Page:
See Chinese astrology for a list of Chinese New Year dates for every year from 1900 to 2020, covering one full sexagesimal cycle (19241983) and portions of two others. Chinese astrology (占星術 pinyin: zhàn xīng shù; 星學 pinyin: xīngxúe ; 七政四餘 pinyin: qī zhèng sì yú; and 果老星宗 pinyin: gǔo lǎo xīng zōng) is related to the Chinese calendar, particularly its 12-year cycle of animals (aka Chinese Zodiac), and the fortune-telling aspects according to movement of heavenly bodies... 1900 is a common year starting on Monday. ... 2020 is a leap year starting on Wednesday. ... 1924 was a leap year starting on Tuesday (link will take you to calendar). ... 1983 is an integer and composite number that represents a common year starting on Saturday of the Gregorian calendar. ...


See also

Chap Goh Mei represents the fifteenth and final day of the Lunar New Year period as celebrated by Chinese migrant communities. ... Taipei Lantern Festival in the Chiang-Kai Shek memorial hall in Taipei, Taiwan. ... Public holidays in Hong Kong. ... The Mid-Autumn Moonfestival is also celebrated in overseas Chinese communities like the San Francisco Chinatown The Mid-Autumn Festival (Chinese: 中秋節; pinyin: Zhōngqīujíe), Moon Festival, or, less commonly, Mooncake Festival (月餅節; pinyin: yùe bĭng jíe) is a traditional Chinese festival / holiday falling on the 15th day of the 8th... This page deals with the annual event. ... In ancient times, the Japanese New Year (正月 shōgatsu) followed the same lunisolar calendar as the Chinese or Korean/Vietnamese New Year (at the beginning of spring). ... Tết Nguyên Ðán, more commonly known as Tết, is the most important holiday in Vietnam. ... The traditional culture of Korea is shared by South Korea and North Korea, but there are regional differences. ...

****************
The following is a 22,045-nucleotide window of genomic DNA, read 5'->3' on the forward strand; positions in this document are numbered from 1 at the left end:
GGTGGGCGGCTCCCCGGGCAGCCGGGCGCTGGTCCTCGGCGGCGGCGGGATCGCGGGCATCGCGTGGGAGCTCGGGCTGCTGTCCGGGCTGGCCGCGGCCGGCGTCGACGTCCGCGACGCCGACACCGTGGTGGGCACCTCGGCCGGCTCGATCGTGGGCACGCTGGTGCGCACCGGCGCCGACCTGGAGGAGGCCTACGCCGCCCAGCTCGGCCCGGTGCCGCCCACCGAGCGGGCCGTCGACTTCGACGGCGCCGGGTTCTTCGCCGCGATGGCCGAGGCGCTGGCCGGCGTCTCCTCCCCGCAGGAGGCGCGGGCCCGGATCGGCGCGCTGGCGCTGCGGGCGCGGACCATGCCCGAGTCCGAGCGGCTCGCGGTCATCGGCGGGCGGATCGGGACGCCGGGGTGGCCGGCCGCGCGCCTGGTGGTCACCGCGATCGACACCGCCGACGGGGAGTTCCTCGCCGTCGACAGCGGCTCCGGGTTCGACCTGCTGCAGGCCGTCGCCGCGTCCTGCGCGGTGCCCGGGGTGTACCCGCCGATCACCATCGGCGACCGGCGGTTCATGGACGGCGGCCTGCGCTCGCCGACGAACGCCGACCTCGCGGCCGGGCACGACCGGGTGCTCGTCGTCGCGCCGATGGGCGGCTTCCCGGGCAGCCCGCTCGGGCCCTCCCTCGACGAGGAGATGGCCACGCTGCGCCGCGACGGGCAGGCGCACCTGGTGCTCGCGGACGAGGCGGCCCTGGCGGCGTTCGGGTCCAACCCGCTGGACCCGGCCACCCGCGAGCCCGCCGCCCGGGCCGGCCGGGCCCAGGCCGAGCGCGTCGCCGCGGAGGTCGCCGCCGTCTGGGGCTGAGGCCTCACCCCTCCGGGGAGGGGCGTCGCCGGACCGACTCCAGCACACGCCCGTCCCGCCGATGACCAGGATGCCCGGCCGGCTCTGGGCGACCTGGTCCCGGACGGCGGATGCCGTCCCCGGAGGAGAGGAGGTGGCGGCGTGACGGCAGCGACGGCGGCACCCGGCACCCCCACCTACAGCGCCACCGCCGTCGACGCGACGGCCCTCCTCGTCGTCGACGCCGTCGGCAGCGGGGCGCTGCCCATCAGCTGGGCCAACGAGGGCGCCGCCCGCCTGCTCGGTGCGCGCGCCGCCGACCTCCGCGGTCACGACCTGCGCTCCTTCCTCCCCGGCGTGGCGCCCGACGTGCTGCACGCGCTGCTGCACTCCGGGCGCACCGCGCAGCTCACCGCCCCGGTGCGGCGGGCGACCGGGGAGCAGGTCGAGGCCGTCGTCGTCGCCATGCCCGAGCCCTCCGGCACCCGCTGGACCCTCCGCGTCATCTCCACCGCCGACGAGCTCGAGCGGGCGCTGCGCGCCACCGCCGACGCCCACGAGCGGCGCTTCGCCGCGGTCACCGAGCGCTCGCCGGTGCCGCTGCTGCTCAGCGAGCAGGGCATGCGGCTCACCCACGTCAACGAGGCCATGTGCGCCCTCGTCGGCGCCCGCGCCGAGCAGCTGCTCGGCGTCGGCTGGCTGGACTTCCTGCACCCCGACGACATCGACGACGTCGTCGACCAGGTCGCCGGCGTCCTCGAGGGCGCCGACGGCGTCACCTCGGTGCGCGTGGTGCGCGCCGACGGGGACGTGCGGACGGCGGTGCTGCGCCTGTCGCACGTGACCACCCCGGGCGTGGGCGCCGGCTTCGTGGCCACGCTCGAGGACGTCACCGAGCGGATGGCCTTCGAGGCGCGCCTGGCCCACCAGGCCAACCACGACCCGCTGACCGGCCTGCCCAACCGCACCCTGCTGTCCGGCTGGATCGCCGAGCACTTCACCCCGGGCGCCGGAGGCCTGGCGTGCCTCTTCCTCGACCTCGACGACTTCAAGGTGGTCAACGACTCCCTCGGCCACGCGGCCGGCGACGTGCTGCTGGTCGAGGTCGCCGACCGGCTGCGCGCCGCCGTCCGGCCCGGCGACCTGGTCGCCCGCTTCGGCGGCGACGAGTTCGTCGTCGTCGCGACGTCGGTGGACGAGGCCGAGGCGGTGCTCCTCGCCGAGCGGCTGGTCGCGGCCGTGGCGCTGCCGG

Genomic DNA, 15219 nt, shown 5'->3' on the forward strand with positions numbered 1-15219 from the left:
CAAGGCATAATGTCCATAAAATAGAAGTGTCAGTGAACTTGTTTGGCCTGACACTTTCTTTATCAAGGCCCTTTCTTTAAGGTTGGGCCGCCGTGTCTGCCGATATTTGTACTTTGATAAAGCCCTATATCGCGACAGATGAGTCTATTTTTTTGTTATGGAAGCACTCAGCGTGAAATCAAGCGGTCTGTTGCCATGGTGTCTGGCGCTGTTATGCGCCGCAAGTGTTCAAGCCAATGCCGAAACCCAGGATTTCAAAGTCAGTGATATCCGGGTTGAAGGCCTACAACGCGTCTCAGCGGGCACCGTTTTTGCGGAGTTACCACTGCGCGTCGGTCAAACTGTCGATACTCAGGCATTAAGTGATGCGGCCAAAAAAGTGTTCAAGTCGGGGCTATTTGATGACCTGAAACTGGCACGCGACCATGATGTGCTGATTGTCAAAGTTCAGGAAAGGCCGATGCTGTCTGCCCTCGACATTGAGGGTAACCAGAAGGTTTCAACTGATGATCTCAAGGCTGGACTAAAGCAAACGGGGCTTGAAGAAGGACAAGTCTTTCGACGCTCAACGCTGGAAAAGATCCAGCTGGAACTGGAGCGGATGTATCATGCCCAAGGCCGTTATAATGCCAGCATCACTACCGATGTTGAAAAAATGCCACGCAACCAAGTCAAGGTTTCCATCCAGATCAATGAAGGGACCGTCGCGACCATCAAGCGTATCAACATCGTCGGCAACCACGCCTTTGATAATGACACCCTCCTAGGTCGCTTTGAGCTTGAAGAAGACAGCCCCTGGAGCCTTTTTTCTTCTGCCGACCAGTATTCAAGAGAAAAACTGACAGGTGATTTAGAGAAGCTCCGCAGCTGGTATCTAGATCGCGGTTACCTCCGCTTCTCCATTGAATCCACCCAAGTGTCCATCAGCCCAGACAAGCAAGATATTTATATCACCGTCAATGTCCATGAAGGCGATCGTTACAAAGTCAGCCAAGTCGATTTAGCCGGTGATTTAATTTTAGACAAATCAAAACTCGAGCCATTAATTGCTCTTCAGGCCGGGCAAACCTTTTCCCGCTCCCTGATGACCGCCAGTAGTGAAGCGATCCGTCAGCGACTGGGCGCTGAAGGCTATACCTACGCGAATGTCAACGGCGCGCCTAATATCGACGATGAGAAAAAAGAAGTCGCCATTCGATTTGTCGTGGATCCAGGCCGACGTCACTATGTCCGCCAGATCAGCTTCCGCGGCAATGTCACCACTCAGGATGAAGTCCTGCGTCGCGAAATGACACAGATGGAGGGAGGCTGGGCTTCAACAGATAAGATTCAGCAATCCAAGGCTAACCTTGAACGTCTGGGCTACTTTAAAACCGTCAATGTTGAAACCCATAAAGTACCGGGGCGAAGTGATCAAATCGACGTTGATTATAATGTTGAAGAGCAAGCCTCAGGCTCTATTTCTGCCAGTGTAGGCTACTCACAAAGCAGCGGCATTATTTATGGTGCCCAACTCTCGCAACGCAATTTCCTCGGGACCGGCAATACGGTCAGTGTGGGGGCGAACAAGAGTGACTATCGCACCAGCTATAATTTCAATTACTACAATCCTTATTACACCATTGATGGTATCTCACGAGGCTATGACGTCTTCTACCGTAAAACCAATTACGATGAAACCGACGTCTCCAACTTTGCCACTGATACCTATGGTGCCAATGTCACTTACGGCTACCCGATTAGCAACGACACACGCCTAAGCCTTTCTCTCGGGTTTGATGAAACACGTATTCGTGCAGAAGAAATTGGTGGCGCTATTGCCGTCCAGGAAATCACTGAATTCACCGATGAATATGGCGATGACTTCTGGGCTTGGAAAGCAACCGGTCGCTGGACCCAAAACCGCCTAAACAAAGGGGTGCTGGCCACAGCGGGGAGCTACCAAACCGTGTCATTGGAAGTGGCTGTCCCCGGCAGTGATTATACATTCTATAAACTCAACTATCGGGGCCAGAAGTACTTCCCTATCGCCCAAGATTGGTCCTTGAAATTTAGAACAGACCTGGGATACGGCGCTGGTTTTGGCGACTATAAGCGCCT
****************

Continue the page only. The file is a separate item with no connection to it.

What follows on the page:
External links

  • Traditional New Year's food and decoration (http://www.educ.uvic.ca/faculty/mroth/438/CHINA/chinese_new_year.html)
  • Chinavoc.com: Chinese Zodiac (http://www.chinavoc.com/zodiac/)
  • rainfall.com: Chinese Zodiac (http://www.rainfall.com/horoscop/chinese.htm)
  • Chinese horoscopes by element (http://www.tuvy.com/entertainment/chinese_horoscope.htm)
  • Chinese Sign compatibility (http://chinese.astrology.com/compat/)
    • Chinese Sign grid (http://chinese.astrology.com/compatgrid.html)
  • Chinese Zodiac Sign Calculator (accurate) (http://www.chinaorbit.com/Chinese_Zodiac.1040.0.html)
  • Doublesign.com: Calculates western sign and Chinese sign (accurate) (http://www.doublesign.com/astro/supersigns.php)
  • LunarCal Perpetual Chinese Calendar (http://www.lunarcal.org/)
  • A Chinese astrology site entitled Fortune Calendar (http://www.chinesefortunecalendar.com/)
  • Chinese birthchart (http://www.doublesign.com/astro/chinese/birthchart.php)
  • The 12-Year Animal Cycle - Hong Kong Observatory (http://www.hko.gov.hk/gts/time/12animals.htm)
  • Bruce Ma's 2005 Lunar New Year (http://brucema.topcities.com/lunarnewyear/index.html) [2] (http://www.brucema.co.nr/), pictures of 2005 Chinese New Year in Melbourne

  Results from FactBites:
 
New Years (1514 words)
There are a number of traditions associated with Chinese New Years, and these often vary from province to province and even from town to town.
Among the pantheon of traditional Chinese gods, Touh Deih is a minor functionary, but he has a special function during New Years and a picture of him is often hung in the kitchen.
New Years is a lucky time, and throwing things away during this time is akin to throwing away the good luck.
New Year - Wikipedia, the free encyclopedia (1490 words)
The Bengali New Year Poila Baisakh is celebrated on 14 April or 15 April in a festive manner in both Bangladesh and West Bengal.
The Punjabi new year Vaisakhi is celebrated on 13 April and celebrates the harvest.
The ancient Roman new year of 1 March was used in the Republic of Venice until its destruction in 1797, and in Russia from 988 until the end of the fifteenth century.
  More results at FactBites »

 
 

COMMENTARY     


Share your thoughts, questions and commentary here
Your name
Your comments

Want to know more?
Search encyclopedia, statistics and forums:

 


Press Releases |  Feeds | Contact
The Wikipedia article included on this page is licensed under the GFDL.
Images may be subject to relevant owners' copyright.
All other elements are (c) copyright NationMaster.com 2003-5. All Rights Reserved.
Usage implies agreement with terms, 1022, m